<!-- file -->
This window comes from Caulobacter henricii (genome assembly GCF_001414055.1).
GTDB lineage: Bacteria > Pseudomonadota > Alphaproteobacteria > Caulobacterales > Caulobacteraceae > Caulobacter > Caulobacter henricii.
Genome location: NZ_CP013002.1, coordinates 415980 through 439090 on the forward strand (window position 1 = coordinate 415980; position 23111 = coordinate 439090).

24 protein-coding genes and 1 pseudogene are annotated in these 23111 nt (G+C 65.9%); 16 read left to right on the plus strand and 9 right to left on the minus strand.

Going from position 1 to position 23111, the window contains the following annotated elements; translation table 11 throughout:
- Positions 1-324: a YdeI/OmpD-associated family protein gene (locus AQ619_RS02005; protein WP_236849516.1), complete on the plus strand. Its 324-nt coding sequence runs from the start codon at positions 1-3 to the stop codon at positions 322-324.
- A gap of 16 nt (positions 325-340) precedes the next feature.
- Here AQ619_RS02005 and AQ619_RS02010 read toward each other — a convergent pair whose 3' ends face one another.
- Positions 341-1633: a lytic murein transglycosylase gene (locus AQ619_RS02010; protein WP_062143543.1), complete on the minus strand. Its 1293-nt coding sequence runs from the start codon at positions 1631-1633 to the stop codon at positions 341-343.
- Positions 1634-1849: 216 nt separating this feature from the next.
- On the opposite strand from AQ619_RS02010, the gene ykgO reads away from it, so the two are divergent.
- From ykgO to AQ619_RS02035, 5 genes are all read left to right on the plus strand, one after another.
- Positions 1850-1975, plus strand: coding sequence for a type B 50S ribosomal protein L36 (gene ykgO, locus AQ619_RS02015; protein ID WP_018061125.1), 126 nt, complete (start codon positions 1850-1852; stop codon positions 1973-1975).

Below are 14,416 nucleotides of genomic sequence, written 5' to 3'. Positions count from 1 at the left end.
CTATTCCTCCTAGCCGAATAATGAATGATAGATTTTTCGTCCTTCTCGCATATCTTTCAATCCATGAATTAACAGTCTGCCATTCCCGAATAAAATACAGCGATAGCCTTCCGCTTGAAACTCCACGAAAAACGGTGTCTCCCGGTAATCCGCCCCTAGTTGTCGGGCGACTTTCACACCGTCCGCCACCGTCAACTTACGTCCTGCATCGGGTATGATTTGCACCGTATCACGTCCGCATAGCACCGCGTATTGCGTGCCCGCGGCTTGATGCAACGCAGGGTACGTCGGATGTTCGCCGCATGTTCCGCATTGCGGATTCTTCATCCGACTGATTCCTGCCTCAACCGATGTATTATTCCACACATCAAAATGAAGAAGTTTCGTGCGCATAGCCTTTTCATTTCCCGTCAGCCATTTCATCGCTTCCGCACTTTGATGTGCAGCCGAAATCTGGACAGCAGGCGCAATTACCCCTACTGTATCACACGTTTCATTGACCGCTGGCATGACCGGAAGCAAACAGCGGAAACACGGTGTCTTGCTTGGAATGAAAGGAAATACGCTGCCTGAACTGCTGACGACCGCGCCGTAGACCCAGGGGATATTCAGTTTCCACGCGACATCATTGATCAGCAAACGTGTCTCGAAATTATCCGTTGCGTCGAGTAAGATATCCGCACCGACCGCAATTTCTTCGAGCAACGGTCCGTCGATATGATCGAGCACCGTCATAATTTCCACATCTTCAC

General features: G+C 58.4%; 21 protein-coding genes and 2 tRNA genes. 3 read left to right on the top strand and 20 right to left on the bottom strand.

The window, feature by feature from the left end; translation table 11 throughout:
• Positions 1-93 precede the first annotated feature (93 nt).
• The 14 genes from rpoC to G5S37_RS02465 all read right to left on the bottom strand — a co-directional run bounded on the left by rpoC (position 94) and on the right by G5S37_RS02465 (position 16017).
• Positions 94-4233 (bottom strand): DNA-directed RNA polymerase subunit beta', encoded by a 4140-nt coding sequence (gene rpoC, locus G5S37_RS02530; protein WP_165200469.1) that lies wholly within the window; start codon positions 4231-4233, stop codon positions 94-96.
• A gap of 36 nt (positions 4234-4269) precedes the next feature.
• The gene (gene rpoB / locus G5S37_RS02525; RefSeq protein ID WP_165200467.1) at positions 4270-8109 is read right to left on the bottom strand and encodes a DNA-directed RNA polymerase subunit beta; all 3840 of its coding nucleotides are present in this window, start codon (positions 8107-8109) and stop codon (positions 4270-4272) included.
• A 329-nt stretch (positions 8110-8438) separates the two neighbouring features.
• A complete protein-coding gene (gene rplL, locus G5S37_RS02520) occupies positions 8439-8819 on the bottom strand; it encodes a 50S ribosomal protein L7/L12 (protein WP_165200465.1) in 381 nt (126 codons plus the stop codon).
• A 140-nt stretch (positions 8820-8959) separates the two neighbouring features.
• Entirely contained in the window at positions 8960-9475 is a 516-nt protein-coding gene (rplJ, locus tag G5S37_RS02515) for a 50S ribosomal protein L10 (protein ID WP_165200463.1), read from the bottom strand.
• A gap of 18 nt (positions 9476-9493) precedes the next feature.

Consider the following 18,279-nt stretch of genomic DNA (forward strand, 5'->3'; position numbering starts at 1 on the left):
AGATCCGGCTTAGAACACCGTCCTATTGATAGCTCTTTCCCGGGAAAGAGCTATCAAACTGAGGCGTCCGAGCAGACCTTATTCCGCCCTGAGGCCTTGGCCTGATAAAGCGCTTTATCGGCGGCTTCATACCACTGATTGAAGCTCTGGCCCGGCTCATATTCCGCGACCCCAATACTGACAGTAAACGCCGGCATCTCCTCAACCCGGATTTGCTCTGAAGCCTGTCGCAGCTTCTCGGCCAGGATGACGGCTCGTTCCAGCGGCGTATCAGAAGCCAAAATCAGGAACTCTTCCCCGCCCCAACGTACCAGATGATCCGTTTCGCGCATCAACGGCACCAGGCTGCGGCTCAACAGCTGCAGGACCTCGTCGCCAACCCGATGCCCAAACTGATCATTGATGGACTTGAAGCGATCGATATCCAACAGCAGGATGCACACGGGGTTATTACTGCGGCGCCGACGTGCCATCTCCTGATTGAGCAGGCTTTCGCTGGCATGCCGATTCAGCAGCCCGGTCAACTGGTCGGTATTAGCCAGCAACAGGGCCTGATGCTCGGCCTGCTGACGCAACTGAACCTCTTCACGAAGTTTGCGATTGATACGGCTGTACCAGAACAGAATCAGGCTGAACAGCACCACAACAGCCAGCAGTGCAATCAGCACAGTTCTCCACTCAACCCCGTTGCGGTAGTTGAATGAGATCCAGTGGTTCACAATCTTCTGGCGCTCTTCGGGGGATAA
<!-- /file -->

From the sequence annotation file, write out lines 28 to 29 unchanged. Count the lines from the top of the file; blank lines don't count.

Consider the following 18,279-nt stretch of genomic DNA (forward strand, 5'->3'; position numbering starts at 1 on the left):
AGATCCGGCTTAGAACACCGTCCTATTGATAGCTCTTTCCCGGGAAAGAGCTATCAAACTGAGGCGTCCGAGCAGACCTTATTCCGCCCTGAGGCCTTGGCCTGATAAAGCGCTTTATCGGCGGCTTCATACCACTGATTGAAGCTCTGGCCCGGCTCATATTCCGCGACCCCAATACTGACAGTAAACGCCGGCATCTCCTCAACCCGGATTTGCTCTGAAGCCTGTCGCAGCTTCTCGGCCAGGATGACGGCTCGTTCCAGCGGCGTATCAGAAGCCAAAATCAGGAACTCTTCCCCGCCCCAACGTACCAGATGATCCGTTTCGCGCATCAACGGCACCAGGCTGCGGCTCAACAGCTGCAGGACCTCGTCGCCAACCCGATGCCCAAACTGATCATTGATGGACTTGAAGCGATCGATATCCAACAGCAGGATGCACACGGGGTTATTACTGCGGCGCCGACGTGCCATCTCCTGATTGAGCAGGCTTTCGCTGGCATGCCGATTCAGCAGCCCGGTCAACTGGTCGGTATTAGCCAGCAACAGGGCCTGATGCTCGGCCTGCTGACGCAACTGAACCTCTTCACGAAGTTTGCGATTGATACGGCTGTACCAGAACAGAATCAGGCTGAACAGCACCACAACAGCCAGCAGTGCAATCAGCACAGTTCTCCACTCAACCCCGTTGCGGTAGTTGAATGAGATCCAGTGGTTCACAATCTTCTGGCGCTCTTCGGGGGATAA